Not a lot of holiday cheer at the Westmoreland County Courthouse in the days leading up to Christmas, as the week was marked by a budget with a record-setting deficit and the shocking dismissal of the county’s long-time human resources director. Both happened over my objections, and both are bad for the county and for you.
The operating deficit in the 2014 county budget is $10.6 million. To put that in perspective, in 2013 it was $6.5 million and in 2011 it was $2.9 million. Why do I reference 2011? Because that was the last year the Democratic majority commissioners passed a budget, and my now colleagues, calling themselves “fiscal conservatives”, criticized us for our “out-of control spending” and warned that big tax increases were coming. However, today they merely dismiss this growing deficit as a “disappointment” (Commissioner Courtney) that “is what it is” (Commissioner Anderson). My, how times have changed.
But my vote against the 2014 budget was not simply to vindicate past budgets or administrations, or to continue to point out hypocrisy or empty campaigns slogans. I simply cannot justify a budget that more than triples the deficit from only three years ago.
More troubling is that there does not seem to be a will to really do anything about it. Sure, there is a lot of lip-service, but there is no willingness to do even relatively simple things to stem the growth of the budget. Minutes before passing their budget, my colleagues approved (over my objections) a $90,000 contract with a lobbying firm and created two new jobs that combined will cost nearly $100,000 (despite their supposed “hiring freeze”). These should have been easy budget reductions to make. Throughout the year, I’ve also said no to other new jobs, fought against contracts, and refused to borrow more money, knowing the bills will eventually pile up and come due. And they have.
I worked over the past few weeks to cut more than $9 million from this budget. But the budget process cannot only be in the fall. It needs to be an ongoing effort throughout the year. And it needs to start with the Commissioners. If we are unwilling to make difficult choices, and difficult cuts, how can we expect anyone else in county government to do so? My work on the 2015 budget starts now.
One job that the county is apparently going to need to fill is a new human resources director, after our long-time HR head was unceremoniously fired a week before Christmas. Obviously, the timing was worthy of Scrooge, but more important is that it was unjustified, poorly planned and reckless.
Even looking beyond the heartlessness of it, it is wrong to fire an HR director with 30-plus years’ experience in county government, and on the cusp of retirement, without cause – real cause, not just nonsensical slogans like wanting a “fresh start”. He deserves better. Our HR department is a lean nine-person operation that serves nearly 2,000 employees, has helped us manage the growing expense of healthcare, and has successfully negotiated numerous collective bargaining agreements with our labor unions to the mutual benefit of taxpayers and county workers. His office’s efforts were validated earlier this year by an outside HR firm who analyzed the office. There is, frankly, no professional reason for his dismissal. And speaking of professionalism, neither of my colleagues will even own up for their action to the media – one hides behind a staffer; the other even denies knowledge of it.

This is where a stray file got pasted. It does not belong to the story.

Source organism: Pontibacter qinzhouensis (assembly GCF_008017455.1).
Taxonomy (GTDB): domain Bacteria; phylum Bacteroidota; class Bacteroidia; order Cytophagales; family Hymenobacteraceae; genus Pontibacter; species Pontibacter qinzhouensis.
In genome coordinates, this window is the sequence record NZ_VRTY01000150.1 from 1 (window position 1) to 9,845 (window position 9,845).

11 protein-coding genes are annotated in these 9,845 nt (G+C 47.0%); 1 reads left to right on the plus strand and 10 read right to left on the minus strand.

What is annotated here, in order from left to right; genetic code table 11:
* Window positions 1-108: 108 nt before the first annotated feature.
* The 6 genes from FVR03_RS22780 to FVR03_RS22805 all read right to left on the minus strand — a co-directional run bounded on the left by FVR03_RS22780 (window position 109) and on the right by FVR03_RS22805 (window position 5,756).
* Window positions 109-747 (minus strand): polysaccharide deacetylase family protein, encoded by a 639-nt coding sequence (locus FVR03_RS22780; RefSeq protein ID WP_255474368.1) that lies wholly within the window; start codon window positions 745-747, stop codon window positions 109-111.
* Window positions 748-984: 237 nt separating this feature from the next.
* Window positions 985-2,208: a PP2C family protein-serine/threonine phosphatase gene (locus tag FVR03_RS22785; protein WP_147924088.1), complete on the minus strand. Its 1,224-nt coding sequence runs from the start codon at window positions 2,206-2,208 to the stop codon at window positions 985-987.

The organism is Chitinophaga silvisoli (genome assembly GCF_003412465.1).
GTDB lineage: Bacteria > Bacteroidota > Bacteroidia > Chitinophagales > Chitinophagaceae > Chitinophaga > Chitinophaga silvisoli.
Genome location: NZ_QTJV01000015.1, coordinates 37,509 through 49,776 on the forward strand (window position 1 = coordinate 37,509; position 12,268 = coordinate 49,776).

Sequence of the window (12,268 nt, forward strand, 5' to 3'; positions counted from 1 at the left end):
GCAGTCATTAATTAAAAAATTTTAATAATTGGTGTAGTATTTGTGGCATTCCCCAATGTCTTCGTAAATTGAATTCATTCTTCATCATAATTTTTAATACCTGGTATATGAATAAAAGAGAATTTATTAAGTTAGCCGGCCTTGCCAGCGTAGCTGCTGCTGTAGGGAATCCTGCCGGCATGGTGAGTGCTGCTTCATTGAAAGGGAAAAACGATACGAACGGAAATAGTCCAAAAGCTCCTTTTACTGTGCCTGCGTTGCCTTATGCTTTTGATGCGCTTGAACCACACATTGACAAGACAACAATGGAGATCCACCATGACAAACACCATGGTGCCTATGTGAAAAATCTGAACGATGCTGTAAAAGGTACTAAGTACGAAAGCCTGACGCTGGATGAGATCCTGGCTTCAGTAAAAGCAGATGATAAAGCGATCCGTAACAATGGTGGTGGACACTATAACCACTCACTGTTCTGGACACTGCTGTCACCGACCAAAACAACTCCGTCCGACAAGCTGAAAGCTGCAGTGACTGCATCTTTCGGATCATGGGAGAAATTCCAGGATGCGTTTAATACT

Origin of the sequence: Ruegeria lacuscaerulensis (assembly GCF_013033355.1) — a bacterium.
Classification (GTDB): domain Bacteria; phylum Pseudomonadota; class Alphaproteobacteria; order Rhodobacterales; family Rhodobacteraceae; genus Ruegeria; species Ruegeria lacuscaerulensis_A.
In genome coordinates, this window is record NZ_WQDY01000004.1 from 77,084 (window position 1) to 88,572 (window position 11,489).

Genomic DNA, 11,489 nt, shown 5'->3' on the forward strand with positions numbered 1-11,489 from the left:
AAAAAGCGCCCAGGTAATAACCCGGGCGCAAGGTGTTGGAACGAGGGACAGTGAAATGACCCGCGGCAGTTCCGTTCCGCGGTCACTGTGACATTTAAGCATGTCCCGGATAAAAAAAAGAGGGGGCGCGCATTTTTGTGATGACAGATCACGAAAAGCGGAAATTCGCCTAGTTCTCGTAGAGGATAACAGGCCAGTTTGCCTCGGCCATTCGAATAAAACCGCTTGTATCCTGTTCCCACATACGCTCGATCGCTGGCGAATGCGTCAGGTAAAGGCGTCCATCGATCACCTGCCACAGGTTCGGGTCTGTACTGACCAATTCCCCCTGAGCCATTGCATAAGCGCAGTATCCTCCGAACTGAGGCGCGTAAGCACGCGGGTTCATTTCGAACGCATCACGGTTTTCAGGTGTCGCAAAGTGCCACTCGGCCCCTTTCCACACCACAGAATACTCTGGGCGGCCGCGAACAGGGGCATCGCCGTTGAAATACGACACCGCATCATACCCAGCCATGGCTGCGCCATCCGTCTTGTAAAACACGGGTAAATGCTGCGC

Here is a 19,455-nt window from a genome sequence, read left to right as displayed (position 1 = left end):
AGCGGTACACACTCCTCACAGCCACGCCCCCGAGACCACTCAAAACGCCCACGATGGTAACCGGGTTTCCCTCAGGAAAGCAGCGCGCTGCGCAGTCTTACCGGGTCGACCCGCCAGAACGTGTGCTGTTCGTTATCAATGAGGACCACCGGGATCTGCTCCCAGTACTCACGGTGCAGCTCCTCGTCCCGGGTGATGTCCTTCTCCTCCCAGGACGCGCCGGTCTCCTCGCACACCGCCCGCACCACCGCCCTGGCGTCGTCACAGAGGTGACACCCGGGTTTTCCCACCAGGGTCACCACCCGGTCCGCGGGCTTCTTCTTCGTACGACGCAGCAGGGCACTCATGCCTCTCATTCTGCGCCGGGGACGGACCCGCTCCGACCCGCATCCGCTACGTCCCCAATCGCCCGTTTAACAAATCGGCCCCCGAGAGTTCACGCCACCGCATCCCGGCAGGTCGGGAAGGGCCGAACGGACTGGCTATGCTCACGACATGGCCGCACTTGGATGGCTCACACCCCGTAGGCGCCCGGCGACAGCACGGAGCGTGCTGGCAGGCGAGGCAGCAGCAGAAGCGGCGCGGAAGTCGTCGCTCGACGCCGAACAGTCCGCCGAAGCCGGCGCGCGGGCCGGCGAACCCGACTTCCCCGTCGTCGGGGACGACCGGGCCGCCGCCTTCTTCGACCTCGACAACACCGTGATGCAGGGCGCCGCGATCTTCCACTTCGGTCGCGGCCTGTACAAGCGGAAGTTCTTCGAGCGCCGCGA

Making matters worse is that there is no idea for the office going forward. There is no plan to promote anyone from within, no plan to interview from the outside, and no proposal to hire an outside firm. The speculation reported in the newspaper about an outside HR firm is just that. The firm referenced in the article has not submitted a proposal to manage the office; nor has any other. There is no direction, and seemingly less thought, in this termination.
It is also reckless. The county remains in court over a similar dismissal of the former county Public Defender, and the newspaper just reported on a recent – and very costly – age-discrimination settlement with a former deputy over the Sheriff’s similarly reckless personnel moves. You, the taxpayer, often are ultimately responsible financially.
All of this is a very disappointing way to close out 2013. You deserve better from your county government. My work is already underway to ensure 2014 ends with better results.